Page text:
The role of leptin and other hormones related to bone metabolism and appetite-regulation as determinants of gain in body fat and fat-free mass in 8-11 year old children
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Background: Regulation of body composition during childhood is complex. Numerous hormones are potentially involved. Leptin has been proposed to restrain weight gain, but results are inconsistent. Objectives: We examined if baseline fasting levels of ghrelin, adiponectin, leptin, insulin, insulin-like growth factor I (IGF-1), osteocalcin and intact parathyroid hormone (iPTH) were associated with body composition cross-sectionally and longitudinally in 633 8-11-year-olds. Design: Data on hormones and body composition by Dual-energy X-ray absorptiometry from OPUS School Meal Study were used. We looked at baseline hormones as predictors of baseline fat mass index (FMI) or fat-free mass index (FFMI), and also subsequent changes (three and six months) in FMI or FFMI using models with hormones individually or combined. Results: Cross-sectionally, baseline leptin was positively associated with FMI in girls (0.211 kg/m(2) pr. μg/ml (0.186; 0.236), p<0.001) and boys (0.231 kg/m(2) pr. μg/ml (0.200; 0.261), p<0.001). IGF-1 in both genders and iPTH in boys were positively associated with FMI. An inverse association between adiponectin and FFMI in boys and a positive association between IGF-1 and FFMI in girls were found. In longitudinal models, baseline leptin was inversely associated with subsequent changes in FMI (-0.018 kg/m(2) pr. μg/ml (-0.034; -0.002), p=0.028) and FFMI (-0.014 kg/m(2) pr. μg/ml (-0.024; -0.003), p=0.006) in girls. Conclusions: Cross-sectional findings support that leptin is produced in proportion to body fat mass, but the longitudinal observations support that leptin inhibits gains in FMI and FFMI in girls, a finding which may reflect preserved leptin sensitivity in this predominantly normal weight population.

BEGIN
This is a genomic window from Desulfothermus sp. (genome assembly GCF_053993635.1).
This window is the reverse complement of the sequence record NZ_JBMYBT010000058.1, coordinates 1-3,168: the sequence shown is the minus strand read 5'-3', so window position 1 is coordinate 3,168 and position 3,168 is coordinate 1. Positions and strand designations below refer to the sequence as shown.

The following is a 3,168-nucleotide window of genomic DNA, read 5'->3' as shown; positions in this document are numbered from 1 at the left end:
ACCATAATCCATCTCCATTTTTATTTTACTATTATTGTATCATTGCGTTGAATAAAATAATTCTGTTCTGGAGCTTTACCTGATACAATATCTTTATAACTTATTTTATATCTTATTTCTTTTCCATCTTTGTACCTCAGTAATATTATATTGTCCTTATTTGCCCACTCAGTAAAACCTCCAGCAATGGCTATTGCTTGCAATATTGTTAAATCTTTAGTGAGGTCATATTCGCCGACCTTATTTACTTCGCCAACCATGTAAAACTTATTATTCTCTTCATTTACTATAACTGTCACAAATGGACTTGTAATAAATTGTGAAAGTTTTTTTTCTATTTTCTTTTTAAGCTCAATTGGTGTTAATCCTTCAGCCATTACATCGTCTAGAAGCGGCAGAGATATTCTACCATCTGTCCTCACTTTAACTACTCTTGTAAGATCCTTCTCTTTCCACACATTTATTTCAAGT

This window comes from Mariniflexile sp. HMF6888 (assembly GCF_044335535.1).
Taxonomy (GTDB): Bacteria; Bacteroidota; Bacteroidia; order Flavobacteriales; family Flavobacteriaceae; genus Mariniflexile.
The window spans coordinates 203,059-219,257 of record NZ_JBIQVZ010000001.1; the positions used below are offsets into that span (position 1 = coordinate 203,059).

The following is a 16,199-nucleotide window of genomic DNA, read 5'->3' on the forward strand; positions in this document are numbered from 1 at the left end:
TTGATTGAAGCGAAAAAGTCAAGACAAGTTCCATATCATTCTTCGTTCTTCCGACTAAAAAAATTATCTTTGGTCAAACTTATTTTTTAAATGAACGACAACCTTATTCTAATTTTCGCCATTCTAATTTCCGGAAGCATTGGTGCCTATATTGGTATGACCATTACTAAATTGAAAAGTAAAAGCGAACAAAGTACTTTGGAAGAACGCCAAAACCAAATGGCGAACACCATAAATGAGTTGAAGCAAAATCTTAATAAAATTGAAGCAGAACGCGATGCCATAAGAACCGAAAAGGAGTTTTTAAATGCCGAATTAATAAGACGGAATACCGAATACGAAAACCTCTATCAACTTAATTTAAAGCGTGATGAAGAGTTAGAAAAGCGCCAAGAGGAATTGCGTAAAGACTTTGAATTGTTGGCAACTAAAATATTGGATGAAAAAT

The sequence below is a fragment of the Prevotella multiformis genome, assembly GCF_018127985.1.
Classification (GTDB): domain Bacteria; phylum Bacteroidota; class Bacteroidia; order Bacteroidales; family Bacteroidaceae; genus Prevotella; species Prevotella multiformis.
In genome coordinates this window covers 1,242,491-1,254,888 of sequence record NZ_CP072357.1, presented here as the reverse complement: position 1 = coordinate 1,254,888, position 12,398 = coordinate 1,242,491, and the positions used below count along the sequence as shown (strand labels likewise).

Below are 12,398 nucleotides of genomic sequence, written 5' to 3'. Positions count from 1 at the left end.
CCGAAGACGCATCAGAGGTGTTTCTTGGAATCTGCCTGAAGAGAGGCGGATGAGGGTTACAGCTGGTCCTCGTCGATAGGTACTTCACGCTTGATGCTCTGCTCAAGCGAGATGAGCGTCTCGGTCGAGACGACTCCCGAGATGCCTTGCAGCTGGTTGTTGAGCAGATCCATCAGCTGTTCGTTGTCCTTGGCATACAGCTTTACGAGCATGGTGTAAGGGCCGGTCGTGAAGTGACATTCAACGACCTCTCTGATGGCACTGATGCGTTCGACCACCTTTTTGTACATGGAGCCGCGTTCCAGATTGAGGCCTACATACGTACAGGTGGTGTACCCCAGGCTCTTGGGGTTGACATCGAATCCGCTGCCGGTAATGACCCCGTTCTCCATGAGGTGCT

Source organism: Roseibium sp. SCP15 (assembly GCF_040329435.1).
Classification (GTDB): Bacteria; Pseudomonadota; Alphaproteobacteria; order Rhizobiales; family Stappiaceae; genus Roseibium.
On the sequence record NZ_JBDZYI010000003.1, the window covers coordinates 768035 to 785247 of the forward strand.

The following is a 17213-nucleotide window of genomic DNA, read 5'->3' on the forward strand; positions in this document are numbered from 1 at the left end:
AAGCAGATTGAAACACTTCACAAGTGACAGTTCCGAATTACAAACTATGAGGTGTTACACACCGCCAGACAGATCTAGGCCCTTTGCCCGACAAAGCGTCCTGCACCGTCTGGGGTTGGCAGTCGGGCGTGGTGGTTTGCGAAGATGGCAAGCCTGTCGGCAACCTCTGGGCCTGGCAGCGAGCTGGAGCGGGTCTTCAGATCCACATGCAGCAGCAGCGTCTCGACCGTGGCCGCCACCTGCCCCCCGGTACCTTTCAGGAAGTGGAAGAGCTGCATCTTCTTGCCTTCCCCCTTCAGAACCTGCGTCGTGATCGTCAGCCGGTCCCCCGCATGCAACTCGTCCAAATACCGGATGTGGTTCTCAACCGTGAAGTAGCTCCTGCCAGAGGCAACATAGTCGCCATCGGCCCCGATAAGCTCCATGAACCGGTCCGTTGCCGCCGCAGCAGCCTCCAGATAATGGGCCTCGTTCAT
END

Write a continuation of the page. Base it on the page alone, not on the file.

|Journal||Journal of Clinical Endocrinology and Metabolism|
|Number of pages||10|
|Publication status||Published - 2015|